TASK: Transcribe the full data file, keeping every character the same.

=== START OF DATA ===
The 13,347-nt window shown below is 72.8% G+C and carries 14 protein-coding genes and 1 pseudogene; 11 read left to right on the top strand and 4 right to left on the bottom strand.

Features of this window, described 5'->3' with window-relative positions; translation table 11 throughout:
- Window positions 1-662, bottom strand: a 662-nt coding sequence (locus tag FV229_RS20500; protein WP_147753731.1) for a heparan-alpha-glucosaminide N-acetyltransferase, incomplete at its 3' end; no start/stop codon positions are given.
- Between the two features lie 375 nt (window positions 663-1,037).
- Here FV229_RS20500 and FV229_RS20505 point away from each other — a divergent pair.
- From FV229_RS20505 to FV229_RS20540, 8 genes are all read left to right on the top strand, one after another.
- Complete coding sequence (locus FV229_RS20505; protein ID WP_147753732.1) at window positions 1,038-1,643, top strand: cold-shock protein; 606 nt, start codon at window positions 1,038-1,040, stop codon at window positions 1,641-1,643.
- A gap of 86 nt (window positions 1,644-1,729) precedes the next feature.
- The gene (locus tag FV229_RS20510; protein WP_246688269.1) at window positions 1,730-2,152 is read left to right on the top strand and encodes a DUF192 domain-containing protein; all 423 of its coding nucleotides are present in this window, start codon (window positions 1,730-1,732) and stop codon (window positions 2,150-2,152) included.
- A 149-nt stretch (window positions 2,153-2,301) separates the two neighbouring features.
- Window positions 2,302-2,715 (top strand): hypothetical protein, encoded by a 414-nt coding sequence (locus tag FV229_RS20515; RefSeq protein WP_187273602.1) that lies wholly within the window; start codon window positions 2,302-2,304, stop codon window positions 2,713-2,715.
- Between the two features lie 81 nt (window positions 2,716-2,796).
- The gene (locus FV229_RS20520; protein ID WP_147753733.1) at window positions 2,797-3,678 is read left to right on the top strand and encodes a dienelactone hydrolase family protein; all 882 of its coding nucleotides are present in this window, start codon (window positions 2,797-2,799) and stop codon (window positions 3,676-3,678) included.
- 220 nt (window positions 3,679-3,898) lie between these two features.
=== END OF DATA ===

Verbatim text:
The 13,347-nt window shown below is 72.8% G+C and carries 14 protein-coding genes and 1 pseudogene; 11 read left to right on the top strand and 4 right to left on the bottom strand.

Features of this window, described 5'->3' with window-relative positions; translation table 11 throughout:
- Window positions 1-662, bottom strand: a 662-nt coding sequence (locus tag FV229_RS20500; protein WP_147753731.1) for a heparan-alpha-glucosaminide N-acetyltransferase, incomplete at its 3' end; no start/stop codon positions are given.
- Between the two features lie 375 nt (window positions 663-1,037).
- Here FV229_RS20500 and FV229_RS20505 point away from each other — a divergent pair.
- From FV229_RS20505 to FV229_RS20540, 8 genes are all read left to right on the top strand, one after another.
- Complete coding sequence (locus FV229_RS20505; protein ID WP_147753732.1) at window positions 1,038-1,643, top strand: cold-shock protein; 606 nt, start codon at window positions 1,038-1,040, stop codon at window positions 1,641-1,643.
- A gap of 86 nt (window positions 1,644-1,729) precedes the next feature.
- The gene (locus tag FV229_RS20510; protein WP_246688269.1) at window positions 1,730-2,152 is read left to right on the top strand and encodes a DUF192 domain-containing protein; all 423 of its coding nucleotides are present in this window, start codon (window positions 1,730-1,732) and stop codon (window positions 2,150-2,152) included.
- A 149-nt stretch (window positions 2,153-2,301) separates the two neighbouring features.
- Window positions 2,302-2,715 (top strand): hypothetical protein, encoded by a 414-nt coding sequence (locus tag FV229_RS20515; RefSeq protein WP_187273602.1) that lies wholly within the window; start codon window positions 2,302-2,304, stop codon window positions 2,713-2,715.
- Between the two features lie 81 nt (window positions 2,716-2,796).
- The gene (locus FV229_RS20520; protein ID WP_147753733.1) at window positions 2,797-3,678 is read left to right on the top strand and encodes a dienelactone hydrolase family protein; all 882 of its coding nucleotides are present in this window, start codon (window positions 2,797-2,799) and stop codon (window positions 3,676-3,678) included.
- 220 nt (window positions 3,679-3,898) lie between these two features.